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Corvallis School Board increases representation on BIPOC caucus of state board association

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Two members of the Corvallis School Board have been elected to positions on a statewide school board advocacy group’s Members of Color Caucus.

On Friday, Corvallis School Board Chair Sami Al-AbdRabbuh was named president of the Oregon School Boards Association caucus and Luhui Whitebear was elected to Al-AbdRabbuh’s former position as District 4 director.

Al-AbdRabbuh, of Middle Eastern descent, and Whitebear, of Indigenous heritage, are the only Corvallis School Board members of color. Fellow members also work with the OSBA in different capacities: Vincent Adams as a development specialist and Sarah Finger McDonald as a Legislative Policy Committee member.

Al-AbdRabbuh said their OSBA positions demonstrate a “once in a generation opportunity” for the Corvallis district representatives to help ensure equitable education throughout the state.

“We want to make sure those systems really are helping every student,” he said. “The systemic biases and systemic challenges that have been there for decades are being confronted, and we are getting closer to justice.”

Al-AbdRabbuh’s position as president allows him a voting role on the OSBA’s board of directors, while Whitebear’s director role allows her to advocate for fellow school board members of color throughout Oregon’s 4th U.S. Congressional District.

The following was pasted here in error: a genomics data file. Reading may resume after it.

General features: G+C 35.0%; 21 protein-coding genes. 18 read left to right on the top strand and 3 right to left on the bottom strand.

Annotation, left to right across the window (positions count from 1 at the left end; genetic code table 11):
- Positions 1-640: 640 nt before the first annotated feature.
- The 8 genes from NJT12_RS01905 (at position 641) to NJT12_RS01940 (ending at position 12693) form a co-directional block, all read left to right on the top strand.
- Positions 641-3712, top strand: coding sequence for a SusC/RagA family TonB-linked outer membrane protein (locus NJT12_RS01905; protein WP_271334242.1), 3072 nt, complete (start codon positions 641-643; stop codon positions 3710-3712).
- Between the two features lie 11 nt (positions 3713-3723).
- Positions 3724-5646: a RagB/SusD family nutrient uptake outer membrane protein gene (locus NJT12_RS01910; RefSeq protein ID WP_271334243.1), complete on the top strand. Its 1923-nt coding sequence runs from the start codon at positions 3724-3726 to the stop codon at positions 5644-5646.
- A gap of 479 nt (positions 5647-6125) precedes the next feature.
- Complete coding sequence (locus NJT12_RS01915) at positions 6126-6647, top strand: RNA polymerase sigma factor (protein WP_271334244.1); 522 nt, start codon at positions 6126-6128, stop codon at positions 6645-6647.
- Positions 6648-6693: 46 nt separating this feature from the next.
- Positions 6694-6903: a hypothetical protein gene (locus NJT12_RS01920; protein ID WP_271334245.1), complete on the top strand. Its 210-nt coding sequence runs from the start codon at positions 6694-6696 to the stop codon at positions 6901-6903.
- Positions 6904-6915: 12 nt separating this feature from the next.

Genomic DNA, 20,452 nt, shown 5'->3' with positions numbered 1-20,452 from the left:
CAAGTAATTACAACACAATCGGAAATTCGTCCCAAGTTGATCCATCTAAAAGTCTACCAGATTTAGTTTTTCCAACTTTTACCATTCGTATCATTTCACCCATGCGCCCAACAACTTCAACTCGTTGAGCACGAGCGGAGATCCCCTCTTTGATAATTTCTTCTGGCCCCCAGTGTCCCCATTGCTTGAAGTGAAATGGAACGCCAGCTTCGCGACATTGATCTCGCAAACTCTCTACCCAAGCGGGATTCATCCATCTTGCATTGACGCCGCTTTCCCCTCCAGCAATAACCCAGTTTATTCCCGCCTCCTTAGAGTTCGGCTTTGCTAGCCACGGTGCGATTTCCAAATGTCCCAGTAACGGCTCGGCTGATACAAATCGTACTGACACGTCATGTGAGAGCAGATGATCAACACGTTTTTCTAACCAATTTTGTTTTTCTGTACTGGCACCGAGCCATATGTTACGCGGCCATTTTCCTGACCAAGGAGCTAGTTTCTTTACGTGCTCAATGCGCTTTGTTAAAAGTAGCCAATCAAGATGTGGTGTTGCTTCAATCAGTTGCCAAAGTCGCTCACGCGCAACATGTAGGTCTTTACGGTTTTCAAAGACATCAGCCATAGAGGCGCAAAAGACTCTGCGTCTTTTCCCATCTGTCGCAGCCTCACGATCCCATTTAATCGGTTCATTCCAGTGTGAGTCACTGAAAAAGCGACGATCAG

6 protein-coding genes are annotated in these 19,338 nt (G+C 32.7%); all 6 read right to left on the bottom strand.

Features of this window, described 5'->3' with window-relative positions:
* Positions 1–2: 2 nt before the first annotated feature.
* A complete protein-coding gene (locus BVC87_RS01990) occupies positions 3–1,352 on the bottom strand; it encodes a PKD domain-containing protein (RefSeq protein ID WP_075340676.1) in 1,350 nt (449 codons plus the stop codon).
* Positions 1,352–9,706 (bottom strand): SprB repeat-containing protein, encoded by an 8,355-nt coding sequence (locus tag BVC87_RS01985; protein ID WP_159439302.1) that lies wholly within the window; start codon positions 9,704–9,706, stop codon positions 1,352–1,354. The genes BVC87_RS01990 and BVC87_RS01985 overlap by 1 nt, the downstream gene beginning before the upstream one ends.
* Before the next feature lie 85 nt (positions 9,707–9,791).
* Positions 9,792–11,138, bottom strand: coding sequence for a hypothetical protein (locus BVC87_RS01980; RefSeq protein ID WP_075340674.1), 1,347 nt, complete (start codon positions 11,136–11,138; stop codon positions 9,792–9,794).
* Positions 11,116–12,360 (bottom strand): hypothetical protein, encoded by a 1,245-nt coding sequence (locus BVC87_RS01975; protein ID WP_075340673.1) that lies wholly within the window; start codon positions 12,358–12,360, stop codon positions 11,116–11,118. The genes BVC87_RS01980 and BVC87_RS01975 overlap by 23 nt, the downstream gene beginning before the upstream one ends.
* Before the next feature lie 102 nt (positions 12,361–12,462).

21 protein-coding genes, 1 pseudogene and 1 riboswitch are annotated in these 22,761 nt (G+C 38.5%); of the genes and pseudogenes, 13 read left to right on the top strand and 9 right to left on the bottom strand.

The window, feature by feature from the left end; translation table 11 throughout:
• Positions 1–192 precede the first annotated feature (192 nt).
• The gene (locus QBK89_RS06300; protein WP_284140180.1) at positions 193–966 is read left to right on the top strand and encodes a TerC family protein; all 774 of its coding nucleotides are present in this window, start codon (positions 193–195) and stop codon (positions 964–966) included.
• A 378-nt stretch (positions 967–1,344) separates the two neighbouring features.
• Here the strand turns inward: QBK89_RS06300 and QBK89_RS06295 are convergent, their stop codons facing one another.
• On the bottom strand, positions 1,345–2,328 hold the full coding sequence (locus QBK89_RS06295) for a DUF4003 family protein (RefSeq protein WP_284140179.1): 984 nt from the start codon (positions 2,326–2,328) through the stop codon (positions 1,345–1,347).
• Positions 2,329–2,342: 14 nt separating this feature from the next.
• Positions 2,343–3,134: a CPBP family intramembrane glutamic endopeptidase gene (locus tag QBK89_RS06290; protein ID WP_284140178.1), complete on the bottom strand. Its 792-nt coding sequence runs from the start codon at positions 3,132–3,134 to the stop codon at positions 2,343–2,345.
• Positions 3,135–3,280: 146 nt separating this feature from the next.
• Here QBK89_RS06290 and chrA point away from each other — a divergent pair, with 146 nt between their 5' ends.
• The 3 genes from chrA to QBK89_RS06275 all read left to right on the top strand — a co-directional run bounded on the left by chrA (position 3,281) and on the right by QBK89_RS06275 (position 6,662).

“It’s exciting because it allows me to reach out more to communities in those areas, to other school board members of color in particular,” Whitebear said. “It’s still a relatively newer caucus, but OSBA is not new and school board members of color aren’t necessarily new either.”

According to Al-AbdRabbuh, the OSBA caucus also works closely with the Oregon Legislature’s Black, Indigenous and People of Color Caucus to align how they advocate for policies throughout the state.

“It’s great that Sami is representing the state too,” Whitebear added. “It’s really cool that both of us are able to help our local community in that capacity.”

Al-AbdRabbuh said it’s important for students and staff to feel included, which requires closing the equity gap that disadvantages people of color.

“It’s important for me that each one of us has a unique story to be told,” he said. “We need to make sure that every student feels like they belong. (The new position) means for me that our strengths and our stories, experiences and expertise are being shared and our voices are being heard.”

Nia Tariq can be reached at 541-812-6091. Follow her on Twitter @NiaTariq.


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